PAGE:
Fender and Gibson produced their very earliest electric bass guitars in the early 1950s, targeting the upright acoustic bass market. Both companies had their own ways of doing things, for a different type of customer and generally both stuck to their strengths. For the first decade, Gibson basses had a 30" scale, Fender basses 34"...
Today lots of people seem to think so. But this was not always the case and there are still plenty that disagree! One well-loved shortscale, the Gibson EB3 was a very popular bass guitar in the 1960s, especially towards the end of the decade when it was in the hands of charismatic bassists like Jack Bruce of Cream and Andy Fraser of Free. But at 30 1/2", the scale was still four inches shorter than the Fender Precision and Jazz basses, and even Gibson's own Thunderbird. So, as the decade ended, Gibson decided to offer the EB3 with a short or long scale neck. The whole solid body EB series was redesigned, the new bass sporting the 'slotted' or 'split' headstock more often seen on acoustic guitars, but with a choice of scale. Perhaps surprisingly these long scale EB3s never outsold their shortscale counterparts. Typical EB players wanted a bass that they could play fast melodic lines on, rather than simply sitting on the root.
But the longer scale EB-OL and EB-3L models are terrific basses to play however they were received in 1970. As with all EB basses the neck pickup can be a bit hot for some, but with some careful blending with the bridge, great tones are available. I've had the pleasure to restore (and play) three 1970/71 EB3L basses in the last few years, one remained in it's original walnut finish, one to black, and one to white. Shipping records and original documentation only suggest walnut and cherry as standard finish options, but other colours are not at all impossible, and these basses look pretty fine in these colours. Naturally they sound great too, and i've used them both live and in the studio! comment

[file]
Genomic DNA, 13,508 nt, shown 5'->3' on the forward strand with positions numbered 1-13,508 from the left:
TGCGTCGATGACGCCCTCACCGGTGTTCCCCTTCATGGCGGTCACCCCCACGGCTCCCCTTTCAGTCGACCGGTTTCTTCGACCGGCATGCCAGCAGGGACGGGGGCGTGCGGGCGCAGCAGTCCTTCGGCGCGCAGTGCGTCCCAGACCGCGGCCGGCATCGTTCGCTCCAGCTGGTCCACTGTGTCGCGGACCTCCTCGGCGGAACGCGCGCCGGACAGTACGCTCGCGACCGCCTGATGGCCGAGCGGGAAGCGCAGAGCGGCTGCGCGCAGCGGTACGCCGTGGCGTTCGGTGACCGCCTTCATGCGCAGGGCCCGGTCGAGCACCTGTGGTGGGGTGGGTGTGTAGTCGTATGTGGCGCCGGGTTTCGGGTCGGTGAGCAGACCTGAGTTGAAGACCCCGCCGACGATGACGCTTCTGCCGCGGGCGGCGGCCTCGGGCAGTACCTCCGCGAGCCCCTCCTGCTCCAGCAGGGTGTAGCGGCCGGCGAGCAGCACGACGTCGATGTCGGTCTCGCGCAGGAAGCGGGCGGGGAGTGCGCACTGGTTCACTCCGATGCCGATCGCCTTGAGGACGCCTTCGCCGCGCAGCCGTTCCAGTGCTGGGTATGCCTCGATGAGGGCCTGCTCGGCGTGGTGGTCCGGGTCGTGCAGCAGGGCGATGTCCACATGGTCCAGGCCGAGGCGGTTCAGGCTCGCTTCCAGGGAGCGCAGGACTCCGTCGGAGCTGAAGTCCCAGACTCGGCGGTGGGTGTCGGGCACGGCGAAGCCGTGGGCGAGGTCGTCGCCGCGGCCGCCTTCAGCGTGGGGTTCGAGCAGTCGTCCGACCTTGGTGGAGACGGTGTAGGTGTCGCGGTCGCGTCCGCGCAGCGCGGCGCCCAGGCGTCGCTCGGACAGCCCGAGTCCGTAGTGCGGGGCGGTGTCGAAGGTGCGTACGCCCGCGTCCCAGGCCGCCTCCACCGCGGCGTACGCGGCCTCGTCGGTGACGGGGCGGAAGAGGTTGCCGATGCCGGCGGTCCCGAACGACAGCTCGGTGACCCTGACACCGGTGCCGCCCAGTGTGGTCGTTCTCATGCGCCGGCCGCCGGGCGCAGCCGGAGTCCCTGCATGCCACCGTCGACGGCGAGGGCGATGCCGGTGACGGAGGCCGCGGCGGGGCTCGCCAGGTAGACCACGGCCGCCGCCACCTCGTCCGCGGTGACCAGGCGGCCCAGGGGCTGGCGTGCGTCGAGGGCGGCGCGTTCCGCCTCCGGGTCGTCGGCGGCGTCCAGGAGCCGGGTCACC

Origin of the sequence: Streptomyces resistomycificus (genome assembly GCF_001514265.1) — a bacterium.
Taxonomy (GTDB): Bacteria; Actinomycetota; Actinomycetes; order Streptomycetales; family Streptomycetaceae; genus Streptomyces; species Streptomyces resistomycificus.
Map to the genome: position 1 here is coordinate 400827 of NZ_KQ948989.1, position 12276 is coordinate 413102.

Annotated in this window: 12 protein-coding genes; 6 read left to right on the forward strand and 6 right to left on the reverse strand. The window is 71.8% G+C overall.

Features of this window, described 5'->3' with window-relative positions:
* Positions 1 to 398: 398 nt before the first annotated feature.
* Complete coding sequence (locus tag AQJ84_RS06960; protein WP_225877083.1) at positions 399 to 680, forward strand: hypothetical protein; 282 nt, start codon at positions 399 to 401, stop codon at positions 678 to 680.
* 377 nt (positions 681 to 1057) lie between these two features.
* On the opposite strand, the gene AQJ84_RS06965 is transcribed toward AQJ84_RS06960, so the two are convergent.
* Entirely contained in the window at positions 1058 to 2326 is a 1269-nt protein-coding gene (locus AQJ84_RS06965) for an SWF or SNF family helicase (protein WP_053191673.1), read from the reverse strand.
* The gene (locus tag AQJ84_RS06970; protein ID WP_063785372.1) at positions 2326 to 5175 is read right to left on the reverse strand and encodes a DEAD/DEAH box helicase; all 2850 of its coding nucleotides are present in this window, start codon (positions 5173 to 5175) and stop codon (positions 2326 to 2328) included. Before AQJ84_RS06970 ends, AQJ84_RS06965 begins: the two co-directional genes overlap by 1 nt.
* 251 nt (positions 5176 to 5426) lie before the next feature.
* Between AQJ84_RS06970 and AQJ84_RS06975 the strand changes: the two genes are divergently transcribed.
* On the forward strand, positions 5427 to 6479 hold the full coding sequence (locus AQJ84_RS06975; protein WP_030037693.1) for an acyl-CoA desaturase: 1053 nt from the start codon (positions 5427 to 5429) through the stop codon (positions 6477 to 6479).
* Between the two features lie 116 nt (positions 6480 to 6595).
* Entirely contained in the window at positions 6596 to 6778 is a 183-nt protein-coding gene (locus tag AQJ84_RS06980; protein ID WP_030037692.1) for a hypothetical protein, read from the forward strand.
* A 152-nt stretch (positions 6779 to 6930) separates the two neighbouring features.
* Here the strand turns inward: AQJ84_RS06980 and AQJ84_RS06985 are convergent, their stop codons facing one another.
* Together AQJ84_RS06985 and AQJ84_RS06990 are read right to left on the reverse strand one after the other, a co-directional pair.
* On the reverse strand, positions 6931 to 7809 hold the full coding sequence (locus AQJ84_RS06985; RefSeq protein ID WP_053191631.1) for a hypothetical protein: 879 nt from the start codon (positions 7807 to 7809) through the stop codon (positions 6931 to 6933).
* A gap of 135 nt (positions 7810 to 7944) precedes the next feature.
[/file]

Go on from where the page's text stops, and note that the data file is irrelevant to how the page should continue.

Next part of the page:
In the beginning, Fender basses always had a 34", but with the rise of influential shortscale players like Paul McCartney, Bill Wyman and Jack Casady it was just a matter of time before an alternative was available from Fender. The brand had been pitched at younger players since the beginning, so it is perhaps surprising that it took so long to produce a bass more suited to smaller hands. In the end it wasn't until the Mustang and Coronado models were released in 1966 that Fender had their first 30" scale bass guitars.
Now I am a fan of short scale basses, they give you just that little bit more reach than long scale instruments making more interesting lines that bit easier. One bass I've been playing out this year (with UK live Hip-Hop crew True Element) is a 1969 Fender Mustang bass; in striking 'Competition Red' finish. The Competition Mustangs also came in blue (but weirdly called burgundy!) and orange, but all had the characteristic stripes in the top corner of the body. I'm particularly fond of mine, as it has the matching coloured headstock - a feature only seen for a short period around 1969.
These short scale basses don't take regular short scale strings though, being strung through the body. In fact few strings will fit; long scale are too long (potentially a costly mistake in broken strings if you try), and short scale are too short. I use flatwound strings and one of the few flatwound sets I could find that fitted were Rotosound RS77m - these are designed for a medium scale (32") bass. The Thomastik Jazz flats (set JF324) also fit. Got a favourite string set for a Fender Mustang? comment